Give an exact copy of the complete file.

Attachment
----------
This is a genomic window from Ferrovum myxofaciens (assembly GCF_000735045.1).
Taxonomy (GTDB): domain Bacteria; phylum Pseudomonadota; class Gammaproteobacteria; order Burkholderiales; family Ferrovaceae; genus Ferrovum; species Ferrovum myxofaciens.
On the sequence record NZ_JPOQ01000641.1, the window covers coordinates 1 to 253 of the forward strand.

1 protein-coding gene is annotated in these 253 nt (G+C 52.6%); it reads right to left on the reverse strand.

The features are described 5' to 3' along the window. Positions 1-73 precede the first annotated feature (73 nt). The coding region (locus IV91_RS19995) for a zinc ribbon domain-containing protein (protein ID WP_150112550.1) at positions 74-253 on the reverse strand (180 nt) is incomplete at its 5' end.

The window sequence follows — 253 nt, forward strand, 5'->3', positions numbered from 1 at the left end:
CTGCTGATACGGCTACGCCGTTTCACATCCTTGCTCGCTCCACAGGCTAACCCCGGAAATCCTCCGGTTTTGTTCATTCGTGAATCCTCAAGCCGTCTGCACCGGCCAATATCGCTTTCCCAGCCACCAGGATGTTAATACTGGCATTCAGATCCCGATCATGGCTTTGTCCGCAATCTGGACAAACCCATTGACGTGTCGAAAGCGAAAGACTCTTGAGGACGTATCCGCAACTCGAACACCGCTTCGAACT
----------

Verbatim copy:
This is a genomic window from Ferrovum myxofaciens (assembly GCF_000735045.1).
Taxonomy (GTDB): domain Bacteria; phylum Pseudomonadota; class Gammaproteobacteria; order Burkholderiales; family Ferrovaceae; genus Ferrovum; species Ferrovum myxofaciens.
On the sequence record NZ_JPOQ01000641.1, the window covers coordinates 1 to 253 of the forward strand.

1 protein-coding gene is annotated in these 253 nt (G+C 52.6%); it reads right to left on the reverse strand.

The features are described 5' to 3' along the window. Positions 1-73 precede the first annotated feature (73 nt). The coding region (locus IV91_RS19995) for a zinc ribbon domain-containing protein (protein ID WP_150112550.1) at positions 74-253 on the reverse strand (180 nt) is incomplete at its 5' end.

The window sequence follows — 253 nt, forward strand, 5'->3', positions numbered from 1 at the left end:
CTGCTGATACGGCTACGCCGTTTCACATCCTTGCTCGCTCCACAGGCTAACCCCGGAAATCCTCCGGTTTTGTTCATTCGTGAATCCTCAAGCCGTCTGCACCGGCCAATATCGCTTTCCCAGCCACCAGGATGTTAATACTGGCATTCAGATCCCGATCATGGCTTTGTCCGCAATCTGGACAAACCCATTGACGTGTCGAAAGCGAAAGACTCTTGAGGACGTATCCGCAACTCGAACACCGCTTCGAACT